The project’s approach is to encourage sustainable change by motivating the participants to become opinion leaders in their social network of peers and siblings. Research supports the strong influence of positive peer relations, with peer-led groups resulting in significant improvement in knowledge compared to teacher-led groups. The impact of the projects hence goes beyond its immediate beneficiaries and positively influences peers and siblings not directly involved. The activities are aligned with government and corporate interest in strengthening leadership capacities and in strengthening the capacity of communities through sustainable social change. They are equally in line with the efforts aimed at attaining the United Nations Millennium Development Goals.

"Sport is increasingly recognised as an important tool in helping the United Nations achieve its objectives, in particular the Millennium Development Goals. By including sport in the development and peace programmes in a more systematic way, the United Nations can make full use of this cost-efficient tool to help us create a better world"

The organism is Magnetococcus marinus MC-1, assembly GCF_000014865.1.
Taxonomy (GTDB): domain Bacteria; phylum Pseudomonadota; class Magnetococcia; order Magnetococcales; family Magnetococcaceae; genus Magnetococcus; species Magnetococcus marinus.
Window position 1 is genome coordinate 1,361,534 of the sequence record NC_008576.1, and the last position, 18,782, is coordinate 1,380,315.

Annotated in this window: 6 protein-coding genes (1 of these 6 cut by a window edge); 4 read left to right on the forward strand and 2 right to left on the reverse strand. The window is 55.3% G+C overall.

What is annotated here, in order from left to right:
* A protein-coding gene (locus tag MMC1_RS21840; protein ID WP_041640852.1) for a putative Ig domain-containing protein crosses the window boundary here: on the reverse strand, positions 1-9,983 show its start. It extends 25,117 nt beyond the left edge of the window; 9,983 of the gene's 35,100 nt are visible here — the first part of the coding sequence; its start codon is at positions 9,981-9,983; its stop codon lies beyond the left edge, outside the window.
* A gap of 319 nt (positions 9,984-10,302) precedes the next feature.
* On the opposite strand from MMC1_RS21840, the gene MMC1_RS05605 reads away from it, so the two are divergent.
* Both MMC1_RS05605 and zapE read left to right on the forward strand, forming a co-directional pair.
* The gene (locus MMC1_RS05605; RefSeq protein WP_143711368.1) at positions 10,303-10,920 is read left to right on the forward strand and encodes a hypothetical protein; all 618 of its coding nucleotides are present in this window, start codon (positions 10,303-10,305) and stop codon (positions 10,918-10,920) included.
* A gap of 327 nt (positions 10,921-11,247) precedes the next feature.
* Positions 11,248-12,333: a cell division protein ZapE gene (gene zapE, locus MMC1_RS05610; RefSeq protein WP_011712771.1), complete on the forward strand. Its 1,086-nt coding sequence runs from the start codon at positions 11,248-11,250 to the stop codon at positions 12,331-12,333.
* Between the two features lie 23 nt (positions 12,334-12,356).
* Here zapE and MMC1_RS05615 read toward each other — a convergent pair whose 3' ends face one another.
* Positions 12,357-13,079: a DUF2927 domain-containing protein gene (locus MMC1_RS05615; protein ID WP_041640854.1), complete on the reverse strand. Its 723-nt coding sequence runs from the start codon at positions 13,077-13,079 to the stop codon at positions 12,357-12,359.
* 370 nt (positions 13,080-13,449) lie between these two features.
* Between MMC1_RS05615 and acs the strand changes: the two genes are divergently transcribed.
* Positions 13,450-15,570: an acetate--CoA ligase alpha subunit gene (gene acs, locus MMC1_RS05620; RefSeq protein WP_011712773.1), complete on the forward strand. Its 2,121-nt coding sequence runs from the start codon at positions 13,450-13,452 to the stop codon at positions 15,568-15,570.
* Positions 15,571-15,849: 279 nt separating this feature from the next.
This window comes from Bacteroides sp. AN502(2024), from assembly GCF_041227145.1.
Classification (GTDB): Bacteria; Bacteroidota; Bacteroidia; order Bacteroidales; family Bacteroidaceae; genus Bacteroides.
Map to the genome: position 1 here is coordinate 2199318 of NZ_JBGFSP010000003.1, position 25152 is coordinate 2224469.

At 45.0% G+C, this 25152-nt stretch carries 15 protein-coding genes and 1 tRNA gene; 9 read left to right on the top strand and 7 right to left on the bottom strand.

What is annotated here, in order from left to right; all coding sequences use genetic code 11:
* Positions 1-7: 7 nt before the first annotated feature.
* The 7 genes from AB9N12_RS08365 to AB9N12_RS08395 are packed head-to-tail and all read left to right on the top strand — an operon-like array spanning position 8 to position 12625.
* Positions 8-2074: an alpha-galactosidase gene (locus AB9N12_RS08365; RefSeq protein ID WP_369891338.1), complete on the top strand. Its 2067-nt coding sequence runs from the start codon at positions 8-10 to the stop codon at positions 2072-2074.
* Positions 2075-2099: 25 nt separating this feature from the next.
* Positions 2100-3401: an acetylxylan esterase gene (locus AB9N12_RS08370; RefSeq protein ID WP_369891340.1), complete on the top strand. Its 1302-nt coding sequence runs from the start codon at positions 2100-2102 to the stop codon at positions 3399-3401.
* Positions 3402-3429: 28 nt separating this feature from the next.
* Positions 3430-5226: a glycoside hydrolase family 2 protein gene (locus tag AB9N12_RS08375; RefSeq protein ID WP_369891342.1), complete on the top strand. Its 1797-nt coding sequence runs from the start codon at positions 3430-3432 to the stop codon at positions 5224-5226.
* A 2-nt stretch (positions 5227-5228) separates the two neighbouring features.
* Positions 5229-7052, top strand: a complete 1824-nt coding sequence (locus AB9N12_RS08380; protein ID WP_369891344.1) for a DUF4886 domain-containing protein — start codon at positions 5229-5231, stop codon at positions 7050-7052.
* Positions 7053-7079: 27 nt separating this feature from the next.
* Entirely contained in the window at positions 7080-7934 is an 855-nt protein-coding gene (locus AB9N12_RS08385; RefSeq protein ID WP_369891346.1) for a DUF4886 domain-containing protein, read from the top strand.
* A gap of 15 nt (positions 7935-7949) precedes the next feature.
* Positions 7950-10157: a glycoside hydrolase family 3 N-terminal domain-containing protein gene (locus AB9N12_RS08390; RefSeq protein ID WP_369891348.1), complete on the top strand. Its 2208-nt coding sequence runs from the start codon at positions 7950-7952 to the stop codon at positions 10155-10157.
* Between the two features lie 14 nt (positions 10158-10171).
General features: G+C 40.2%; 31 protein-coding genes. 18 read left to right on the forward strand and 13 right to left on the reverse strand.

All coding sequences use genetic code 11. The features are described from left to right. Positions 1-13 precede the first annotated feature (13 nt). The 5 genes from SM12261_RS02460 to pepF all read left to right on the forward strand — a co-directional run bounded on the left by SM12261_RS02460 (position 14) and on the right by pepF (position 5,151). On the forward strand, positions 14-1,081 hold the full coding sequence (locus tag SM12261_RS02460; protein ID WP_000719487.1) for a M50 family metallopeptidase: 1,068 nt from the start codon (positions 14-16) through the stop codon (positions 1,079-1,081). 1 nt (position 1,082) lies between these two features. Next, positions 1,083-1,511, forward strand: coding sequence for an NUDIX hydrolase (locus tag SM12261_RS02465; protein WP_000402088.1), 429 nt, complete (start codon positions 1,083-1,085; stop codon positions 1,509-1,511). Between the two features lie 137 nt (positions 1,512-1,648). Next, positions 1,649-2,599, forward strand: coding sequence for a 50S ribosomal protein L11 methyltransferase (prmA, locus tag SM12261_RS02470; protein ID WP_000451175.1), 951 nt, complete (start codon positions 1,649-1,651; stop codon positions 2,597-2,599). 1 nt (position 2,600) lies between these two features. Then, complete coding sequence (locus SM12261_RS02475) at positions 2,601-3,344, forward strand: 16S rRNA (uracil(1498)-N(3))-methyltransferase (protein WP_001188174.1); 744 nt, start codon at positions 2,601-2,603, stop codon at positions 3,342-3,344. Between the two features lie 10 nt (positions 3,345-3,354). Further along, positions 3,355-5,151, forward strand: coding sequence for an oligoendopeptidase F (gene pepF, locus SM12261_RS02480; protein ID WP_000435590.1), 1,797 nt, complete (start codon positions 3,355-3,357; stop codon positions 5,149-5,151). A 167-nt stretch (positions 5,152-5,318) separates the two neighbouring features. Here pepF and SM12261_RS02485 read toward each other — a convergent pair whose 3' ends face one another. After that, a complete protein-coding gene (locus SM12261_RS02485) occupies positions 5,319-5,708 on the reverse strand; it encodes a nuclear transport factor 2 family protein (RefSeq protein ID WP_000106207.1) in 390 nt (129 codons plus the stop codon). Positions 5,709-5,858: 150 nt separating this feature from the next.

Ban Ki-moon, United Nations Secretary-General

"Sport has the power to change the world, the power to inspire, the power to unite people in a way that little else can..."

Nelson Mandela, former President of South Africa

"Sport, with its joys and triumphs, its pains and defeats, its emotions and challenges, is an unrivalled medium for the promotion of education, health, development and peace. Sport helps us demonstrate, in our pursuit of the betterment of humanity, that there is more that unites than divides us."